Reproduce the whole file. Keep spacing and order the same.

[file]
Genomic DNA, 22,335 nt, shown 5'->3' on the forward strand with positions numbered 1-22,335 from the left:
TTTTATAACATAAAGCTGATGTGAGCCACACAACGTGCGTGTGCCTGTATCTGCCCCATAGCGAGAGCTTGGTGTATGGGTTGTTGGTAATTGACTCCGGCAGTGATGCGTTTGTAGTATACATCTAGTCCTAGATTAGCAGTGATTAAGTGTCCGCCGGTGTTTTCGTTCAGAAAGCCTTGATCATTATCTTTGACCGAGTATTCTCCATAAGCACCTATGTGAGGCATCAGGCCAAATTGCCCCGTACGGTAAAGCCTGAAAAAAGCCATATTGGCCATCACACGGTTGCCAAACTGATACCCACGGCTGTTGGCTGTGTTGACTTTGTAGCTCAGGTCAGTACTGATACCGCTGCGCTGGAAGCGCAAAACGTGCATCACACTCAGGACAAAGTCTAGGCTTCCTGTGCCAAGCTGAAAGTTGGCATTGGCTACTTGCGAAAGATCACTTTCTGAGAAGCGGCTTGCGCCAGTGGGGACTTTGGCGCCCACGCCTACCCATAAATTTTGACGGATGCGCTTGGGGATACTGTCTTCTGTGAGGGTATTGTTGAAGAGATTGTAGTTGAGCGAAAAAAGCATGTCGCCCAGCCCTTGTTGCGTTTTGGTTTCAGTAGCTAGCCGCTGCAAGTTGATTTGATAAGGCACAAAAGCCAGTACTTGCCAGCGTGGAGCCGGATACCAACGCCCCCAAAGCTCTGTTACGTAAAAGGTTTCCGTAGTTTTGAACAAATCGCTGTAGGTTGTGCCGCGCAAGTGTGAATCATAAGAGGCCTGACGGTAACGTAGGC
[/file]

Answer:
Genomic DNA, 22,335 nt, shown 5'->3' on the forward strand with positions numbered 1-22,335 from the left:
TTTTATAACATAAAGCTGATGTGAGCCACACAACGTGCGTGTGCCTGTATCTGCCCCATAGCGAGAGCTTGGTGTATGGGTTGTTGGTAATTGACTCCGGCAGTGATGCGTTTGTAGTATACATCTAGTCCTAGATTAGCAGTGATTAAGTGTCCGCCGGTGTTTTCGTTCAGAAAGCCTTGATCATTATCTTTGACCGAGTATTCTCCATAAGCACCTATGTGAGGCATCAGGCCAAATTGCCCCGTACGGTAAAGCCTGAAAAAAGCCATATTGGCCATCACACGGTTGCCAAACTGATACCCACGGCTGTTGGCTGTGTTGACTTTGTAGCTCAGGTCAGTACTGATACCGCTGCGCTGGAAGCGCAAAACGTGCATCACACTCAGGACAAAGTCTAGGCTTCCTGTGCCAAGCTGAAAGTTGGCATTGGCTACTTGCGAAAGATCACTTTCTGAGAAGCGGCTTGCGCCAGTGGGGACTTTGGCGCCCACGCCTACCCATAAATTTTGACGGATGCGCTTGGGGATACTGTCTTCTGTGAGGGTATTGTTGAAGAGATTGTAGTTGAGCGAAAAAAGCATGTCGCCCAGCCCTTGTTGCGTTTTGGTTTCAGTAGCTAGCCGCTGCAAGTTGATTTGATAAGGCACAAAAGCCAGTACTTGCCAGCGTGGAGCCGGATACCAACGCCCCCAAAGCTCTGTTACGTAAAAGGTTTCCGTAGTTTTGAACAAATCGCTGTAGGTTGTGCCGCGCAAGTGTGAATCATAAGAGGCCTGACGGTAACGTAGGC